Failed China beef deal turns political

Failed China beef deal turns political


Bindaree Chinatex dispute flows into Canberra.


POLITICAL moves are underway to take a Chinese state-owned company to task over its actions in a failed beef export deal that has left a NSW meat processor more than $31 million out of pocket.

Chinatex Australia has not paid the hefty compensation bill awarded to Bindaree Beef late last year by the Supreme Court of NSW in recognition of its breach of a service kill agreement.

Questions are flying about why it’s parent company, China National Cereals, Oils and Foodstuffs Corporation (COFCO), China’s largest food processor and a company which has big business interests in Australia in grain, sugar and other commodities, is not providing funds to satisfy the judgement.

Now, Nationals Senator John Williams has revealed in the Federal Senate Chinatex transferred shares valued at over $38 million to a related party corporate called Chinatex Fortune, based in Hong Kong, during the court proceedings.

Senator Williams said this behaviour should be a “great concern to all Australian companies who do business with Chinese state-owned companies.”

He described it as an example of an overseas-owned company that appeared to be making every attempt to defy an Australian court judgement which in turn would have a severe impact on a large Australian employer.

He said the matter would be raised with the ministers for both trade and foreign affairs and briefing updates provided.

“They need to know how this Australian company is being treated and that it faces the real prospect of not getting the money the Supreme Court says it is owed,” he said.

“I will not stand by and watch a terrific Australian company, employing over 800 people and pouring millions of dollars into the NSW regional economy, being treated this way.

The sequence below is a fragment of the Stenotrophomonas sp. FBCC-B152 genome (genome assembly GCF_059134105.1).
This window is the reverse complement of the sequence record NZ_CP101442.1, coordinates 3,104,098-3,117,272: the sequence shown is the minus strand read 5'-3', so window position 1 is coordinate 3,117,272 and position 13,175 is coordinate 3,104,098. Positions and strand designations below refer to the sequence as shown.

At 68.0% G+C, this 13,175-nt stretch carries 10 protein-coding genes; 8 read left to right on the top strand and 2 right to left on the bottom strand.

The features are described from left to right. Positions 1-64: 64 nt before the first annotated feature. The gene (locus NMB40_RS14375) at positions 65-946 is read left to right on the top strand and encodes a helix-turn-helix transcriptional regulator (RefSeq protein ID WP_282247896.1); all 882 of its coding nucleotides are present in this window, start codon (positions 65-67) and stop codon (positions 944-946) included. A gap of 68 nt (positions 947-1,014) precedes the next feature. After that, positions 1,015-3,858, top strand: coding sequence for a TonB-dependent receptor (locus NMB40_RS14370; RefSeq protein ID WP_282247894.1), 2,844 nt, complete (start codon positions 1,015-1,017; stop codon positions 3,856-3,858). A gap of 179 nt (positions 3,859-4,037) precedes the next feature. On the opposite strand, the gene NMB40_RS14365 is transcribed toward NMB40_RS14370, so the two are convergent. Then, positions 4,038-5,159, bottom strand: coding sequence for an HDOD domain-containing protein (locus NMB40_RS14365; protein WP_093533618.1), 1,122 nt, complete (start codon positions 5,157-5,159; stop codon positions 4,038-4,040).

“If you do business in Australia, then you must act as a good corporate citizen.”

The deal between Bindaree and Chinatex was hailed as progressive in terms of Australian beef supplying the booming demand for high-end protein emerging in China when it was struck in May 2015.

Bindaree’s  corporate communication representative said the Inverell abattoir was to process 900 head of cattle a week for Chinatex, which would market the beef through its extensive channels in China.

However, the shortage of cattle supply in Australia hit quickly after the deal was signed and as cattle prices rose astronomically, the arrangement obviously looked less attractive to Chinatex.

Legal action on the matter is continuing.

In a lengthy response to Fairfax Media, Chinatex Australia said the parties should resolve the problems via law procedure.

“We hope that Bindaree could obey the law and do not use unfair means to give pressure to a foreign company to reach their purpose,” Chinatex said.

Bindaree Beef did not suffer from any actual loss, according to Chinatex.

Moreover, Chinatex see the court result as handing Bindaree an unwarranted “super profit”.

Chinatex was also scathing of Senator Williams’ attempts to make the situation “a political event between China and Australia.”

“Chinatex hold the position the dispute is entirely a business one and we should resolve it via law procedure but not politics,” the response said.


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